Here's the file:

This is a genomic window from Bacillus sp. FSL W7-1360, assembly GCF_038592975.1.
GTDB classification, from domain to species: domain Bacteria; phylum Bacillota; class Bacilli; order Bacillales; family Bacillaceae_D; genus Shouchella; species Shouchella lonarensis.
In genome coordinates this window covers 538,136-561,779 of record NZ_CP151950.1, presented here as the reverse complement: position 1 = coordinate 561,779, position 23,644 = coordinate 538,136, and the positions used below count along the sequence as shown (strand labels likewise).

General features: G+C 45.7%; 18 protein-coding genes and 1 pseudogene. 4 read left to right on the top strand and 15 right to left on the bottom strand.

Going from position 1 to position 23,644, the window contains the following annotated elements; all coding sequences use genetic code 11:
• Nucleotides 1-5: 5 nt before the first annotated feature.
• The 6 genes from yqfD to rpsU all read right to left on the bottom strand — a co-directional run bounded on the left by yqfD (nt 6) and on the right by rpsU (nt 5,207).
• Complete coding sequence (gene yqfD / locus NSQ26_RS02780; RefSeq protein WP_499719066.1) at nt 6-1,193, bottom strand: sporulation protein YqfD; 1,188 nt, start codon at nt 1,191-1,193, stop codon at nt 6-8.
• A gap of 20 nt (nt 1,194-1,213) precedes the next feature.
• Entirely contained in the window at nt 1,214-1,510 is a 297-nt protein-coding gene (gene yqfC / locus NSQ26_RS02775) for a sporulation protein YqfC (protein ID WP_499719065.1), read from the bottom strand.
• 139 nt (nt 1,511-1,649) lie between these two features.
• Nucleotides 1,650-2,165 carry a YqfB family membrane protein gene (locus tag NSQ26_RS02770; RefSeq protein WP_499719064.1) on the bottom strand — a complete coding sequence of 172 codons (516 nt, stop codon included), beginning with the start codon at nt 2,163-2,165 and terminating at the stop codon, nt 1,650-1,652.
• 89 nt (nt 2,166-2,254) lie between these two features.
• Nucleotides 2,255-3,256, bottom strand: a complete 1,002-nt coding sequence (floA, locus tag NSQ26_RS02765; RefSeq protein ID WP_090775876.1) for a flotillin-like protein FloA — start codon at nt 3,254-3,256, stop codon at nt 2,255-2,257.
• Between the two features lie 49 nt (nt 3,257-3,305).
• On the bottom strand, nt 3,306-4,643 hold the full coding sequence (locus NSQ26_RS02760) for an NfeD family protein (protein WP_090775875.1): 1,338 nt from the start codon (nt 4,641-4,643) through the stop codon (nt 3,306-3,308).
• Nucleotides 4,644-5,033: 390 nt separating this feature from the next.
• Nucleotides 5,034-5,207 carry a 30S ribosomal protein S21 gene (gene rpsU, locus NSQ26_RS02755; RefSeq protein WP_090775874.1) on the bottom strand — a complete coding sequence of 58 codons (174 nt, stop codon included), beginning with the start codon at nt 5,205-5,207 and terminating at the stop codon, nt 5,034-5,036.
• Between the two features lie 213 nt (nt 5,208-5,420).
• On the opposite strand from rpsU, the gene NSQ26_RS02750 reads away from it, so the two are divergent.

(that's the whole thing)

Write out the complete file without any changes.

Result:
This is a genomic window from Bacillus sp. FSL W7-1360, assembly GCF_038592975.1.
GTDB classification, from domain to species: domain Bacteria; phylum Bacillota; class Bacilli; order Bacillales; family Bacillaceae_D; genus Shouchella; species Shouchella lonarensis.
In genome coordinates this window covers 538,136-561,779 of record NZ_CP151950.1, presented here as the reverse complement: position 1 = coordinate 561,779, position 23,644 = coordinate 538,136, and the positions used below count along the sequence as shown (strand labels likewise).

General features: G+C 45.7%; 18 protein-coding genes and 1 pseudogene. 4 read left to right on the top strand and 15 right to left on the bottom strand.

Going from position 1 to position 23,644, the window contains the following annotated elements; all coding sequences use genetic code 11:
• Nucleotides 1-5: 5 nt before the first annotated feature.
• The 6 genes from yqfD to rpsU all read right to left on the bottom strand — a co-directional run bounded on the left by yqfD (nt 6) and on the right by rpsU (nt 5,207).
• Complete coding sequence (gene yqfD / locus NSQ26_RS02780; RefSeq protein WP_499719066.1) at nt 6-1,193, bottom strand: sporulation protein YqfD; 1,188 nt, start codon at nt 1,191-1,193, stop codon at nt 6-8.
• A gap of 20 nt (nt 1,194-1,213) precedes the next feature.
• Entirely contained in the window at nt 1,214-1,510 is a 297-nt protein-coding gene (gene yqfC / locus NSQ26_RS02775) for a sporulation protein YqfC (protein ID WP_499719065.1), read from the bottom strand.
• 139 nt (nt 1,511-1,649) lie between these two features.
• Nucleotides 1,650-2,165 carry a YqfB family membrane protein gene (locus tag NSQ26_RS02770; RefSeq protein WP_499719064.1) on the bottom strand — a complete coding sequence of 172 codons (516 nt, stop codon included), beginning with the start codon at nt 2,163-2,165 and terminating at the stop codon, nt 1,650-1,652.
• 89 nt (nt 2,166-2,254) lie between these two features.
• Nucleotides 2,255-3,256, bottom strand: a complete 1,002-nt coding sequence (floA, locus tag NSQ26_RS02765; RefSeq protein ID WP_090775876.1) for a flotillin-like protein FloA — start codon at nt 3,254-3,256, stop codon at nt 2,255-2,257.
• Between the two features lie 49 nt (nt 3,257-3,305).
• On the bottom strand, nt 3,306-4,643 hold the full coding sequence (locus NSQ26_RS02760) for an NfeD family protein (protein WP_090775875.1): 1,338 nt from the start codon (nt 4,641-4,643) through the stop codon (nt 3,306-3,308).
• Nucleotides 4,644-5,033: 390 nt separating this feature from the next.
• Nucleotides 5,034-5,207 carry a 30S ribosomal protein S21 gene (gene rpsU, locus NSQ26_RS02755; RefSeq protein WP_090775874.1) on the bottom strand — a complete coding sequence of 58 codons (174 nt, stop codon included), beginning with the start codon at nt 5,205-5,207 and terminating at the stop codon, nt 5,034-5,036.
• Between the two features lie 213 nt (nt 5,208-5,420).
• On the opposite strand from rpsU, the gene NSQ26_RS02750 reads away from it, so the two are divergent.